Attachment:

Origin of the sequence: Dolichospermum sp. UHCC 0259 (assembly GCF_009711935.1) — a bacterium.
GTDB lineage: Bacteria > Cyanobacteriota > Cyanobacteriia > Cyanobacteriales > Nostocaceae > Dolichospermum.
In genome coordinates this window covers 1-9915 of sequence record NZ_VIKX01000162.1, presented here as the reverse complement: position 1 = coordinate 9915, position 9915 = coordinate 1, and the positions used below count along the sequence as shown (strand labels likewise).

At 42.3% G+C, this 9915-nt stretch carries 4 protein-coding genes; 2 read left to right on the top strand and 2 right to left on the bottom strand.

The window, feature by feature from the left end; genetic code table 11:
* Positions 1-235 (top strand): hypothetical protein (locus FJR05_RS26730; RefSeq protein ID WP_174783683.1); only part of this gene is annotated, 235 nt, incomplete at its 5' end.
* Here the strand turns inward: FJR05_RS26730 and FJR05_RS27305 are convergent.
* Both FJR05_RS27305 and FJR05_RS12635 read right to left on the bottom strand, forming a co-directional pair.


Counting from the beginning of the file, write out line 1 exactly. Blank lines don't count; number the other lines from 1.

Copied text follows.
Origin of the sequence: Dolichospermum sp. UHCC 0259 (assembly GCF_009711935.1) — a bacterium.